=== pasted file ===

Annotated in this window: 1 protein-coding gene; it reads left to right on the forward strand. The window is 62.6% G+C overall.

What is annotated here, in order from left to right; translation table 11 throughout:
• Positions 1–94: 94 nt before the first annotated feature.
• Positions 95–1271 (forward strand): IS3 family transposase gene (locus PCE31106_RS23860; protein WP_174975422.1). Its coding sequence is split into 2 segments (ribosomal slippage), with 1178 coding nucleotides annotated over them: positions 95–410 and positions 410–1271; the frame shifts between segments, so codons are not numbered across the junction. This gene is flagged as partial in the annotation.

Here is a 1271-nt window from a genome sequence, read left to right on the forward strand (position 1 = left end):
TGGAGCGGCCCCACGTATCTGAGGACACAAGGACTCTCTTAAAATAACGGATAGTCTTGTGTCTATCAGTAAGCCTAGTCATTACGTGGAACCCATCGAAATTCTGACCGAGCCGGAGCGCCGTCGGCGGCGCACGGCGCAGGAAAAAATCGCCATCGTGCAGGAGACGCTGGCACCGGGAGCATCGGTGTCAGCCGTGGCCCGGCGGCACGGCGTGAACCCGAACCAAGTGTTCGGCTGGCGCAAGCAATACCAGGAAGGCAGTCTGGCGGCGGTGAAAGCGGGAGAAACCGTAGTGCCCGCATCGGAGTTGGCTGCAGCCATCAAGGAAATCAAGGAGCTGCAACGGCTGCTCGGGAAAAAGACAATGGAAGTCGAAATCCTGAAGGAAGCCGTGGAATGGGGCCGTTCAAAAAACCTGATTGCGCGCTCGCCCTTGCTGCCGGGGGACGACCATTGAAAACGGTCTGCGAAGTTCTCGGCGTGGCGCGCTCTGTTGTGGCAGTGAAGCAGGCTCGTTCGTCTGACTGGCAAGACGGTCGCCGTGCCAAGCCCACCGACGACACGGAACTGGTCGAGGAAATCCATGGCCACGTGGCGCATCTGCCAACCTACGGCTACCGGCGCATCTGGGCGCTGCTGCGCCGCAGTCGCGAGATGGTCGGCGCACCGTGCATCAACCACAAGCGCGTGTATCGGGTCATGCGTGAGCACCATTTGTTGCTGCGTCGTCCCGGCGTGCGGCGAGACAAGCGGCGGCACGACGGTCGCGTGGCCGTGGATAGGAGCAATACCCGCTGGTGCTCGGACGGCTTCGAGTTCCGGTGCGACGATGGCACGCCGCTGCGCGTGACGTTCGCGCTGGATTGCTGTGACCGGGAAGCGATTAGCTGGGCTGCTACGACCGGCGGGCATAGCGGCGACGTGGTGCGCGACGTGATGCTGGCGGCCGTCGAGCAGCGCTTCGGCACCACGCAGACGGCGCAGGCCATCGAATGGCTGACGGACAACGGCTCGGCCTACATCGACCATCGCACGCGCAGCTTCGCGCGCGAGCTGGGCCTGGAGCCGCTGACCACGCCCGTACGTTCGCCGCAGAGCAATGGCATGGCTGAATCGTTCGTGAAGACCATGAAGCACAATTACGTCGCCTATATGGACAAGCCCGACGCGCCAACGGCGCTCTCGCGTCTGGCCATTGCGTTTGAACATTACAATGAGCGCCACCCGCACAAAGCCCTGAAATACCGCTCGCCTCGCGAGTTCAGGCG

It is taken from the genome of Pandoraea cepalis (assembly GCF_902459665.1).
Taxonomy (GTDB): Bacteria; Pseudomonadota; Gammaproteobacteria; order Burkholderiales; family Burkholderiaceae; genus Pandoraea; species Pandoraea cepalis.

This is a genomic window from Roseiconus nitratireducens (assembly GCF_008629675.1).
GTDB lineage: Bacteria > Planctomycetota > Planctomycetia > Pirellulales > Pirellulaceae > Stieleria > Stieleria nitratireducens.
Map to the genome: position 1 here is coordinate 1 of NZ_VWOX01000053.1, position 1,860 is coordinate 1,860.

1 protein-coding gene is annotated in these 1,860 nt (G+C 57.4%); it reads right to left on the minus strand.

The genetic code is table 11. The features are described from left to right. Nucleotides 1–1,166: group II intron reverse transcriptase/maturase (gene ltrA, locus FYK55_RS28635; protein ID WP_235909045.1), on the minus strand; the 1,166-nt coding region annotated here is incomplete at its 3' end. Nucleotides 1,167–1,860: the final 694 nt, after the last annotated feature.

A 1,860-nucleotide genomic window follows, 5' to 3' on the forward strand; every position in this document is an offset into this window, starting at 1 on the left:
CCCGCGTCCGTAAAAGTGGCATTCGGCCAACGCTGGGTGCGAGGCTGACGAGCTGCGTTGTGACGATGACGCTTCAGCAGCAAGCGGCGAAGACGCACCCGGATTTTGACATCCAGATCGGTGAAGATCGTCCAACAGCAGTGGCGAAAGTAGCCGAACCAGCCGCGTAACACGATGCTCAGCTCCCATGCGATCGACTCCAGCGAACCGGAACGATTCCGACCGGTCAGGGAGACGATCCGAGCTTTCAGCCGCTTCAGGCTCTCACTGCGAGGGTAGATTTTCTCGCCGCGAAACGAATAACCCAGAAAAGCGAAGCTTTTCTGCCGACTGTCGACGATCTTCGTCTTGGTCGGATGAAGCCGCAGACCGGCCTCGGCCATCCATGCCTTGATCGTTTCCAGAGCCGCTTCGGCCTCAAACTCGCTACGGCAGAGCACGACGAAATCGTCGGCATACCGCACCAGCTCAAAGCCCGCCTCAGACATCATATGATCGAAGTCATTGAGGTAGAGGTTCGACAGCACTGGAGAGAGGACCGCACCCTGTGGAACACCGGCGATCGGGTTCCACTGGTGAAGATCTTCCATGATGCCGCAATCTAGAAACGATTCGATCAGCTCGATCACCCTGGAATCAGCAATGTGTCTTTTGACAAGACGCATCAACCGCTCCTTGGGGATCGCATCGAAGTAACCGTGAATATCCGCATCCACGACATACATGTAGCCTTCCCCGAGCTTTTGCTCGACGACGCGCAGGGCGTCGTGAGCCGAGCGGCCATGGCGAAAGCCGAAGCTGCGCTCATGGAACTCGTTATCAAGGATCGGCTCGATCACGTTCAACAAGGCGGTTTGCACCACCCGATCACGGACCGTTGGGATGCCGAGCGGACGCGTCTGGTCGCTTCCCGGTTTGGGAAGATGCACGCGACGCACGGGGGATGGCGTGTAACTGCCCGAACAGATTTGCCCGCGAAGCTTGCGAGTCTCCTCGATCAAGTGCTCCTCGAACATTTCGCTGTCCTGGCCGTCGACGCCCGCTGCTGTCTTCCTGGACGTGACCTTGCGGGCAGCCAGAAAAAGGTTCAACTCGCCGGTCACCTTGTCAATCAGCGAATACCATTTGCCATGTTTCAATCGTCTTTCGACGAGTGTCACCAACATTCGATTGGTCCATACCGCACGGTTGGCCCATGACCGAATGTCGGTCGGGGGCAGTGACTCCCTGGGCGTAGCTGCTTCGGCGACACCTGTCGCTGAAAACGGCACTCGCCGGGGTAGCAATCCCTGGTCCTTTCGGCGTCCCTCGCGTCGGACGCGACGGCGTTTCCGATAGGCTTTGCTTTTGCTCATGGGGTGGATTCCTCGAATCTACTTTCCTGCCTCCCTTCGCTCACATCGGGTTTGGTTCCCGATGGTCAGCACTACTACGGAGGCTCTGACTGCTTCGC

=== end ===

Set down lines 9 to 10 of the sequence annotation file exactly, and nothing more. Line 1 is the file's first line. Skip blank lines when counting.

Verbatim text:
This is a genomic window from Roseiconus nitratireducens (assembly GCF_008629675.1).
GTDB lineage: Bacteria > Planctomycetota > Planctomycetia > Pirellulales > Pirellulaceae > Stieleria > Stieleria nitratireducens.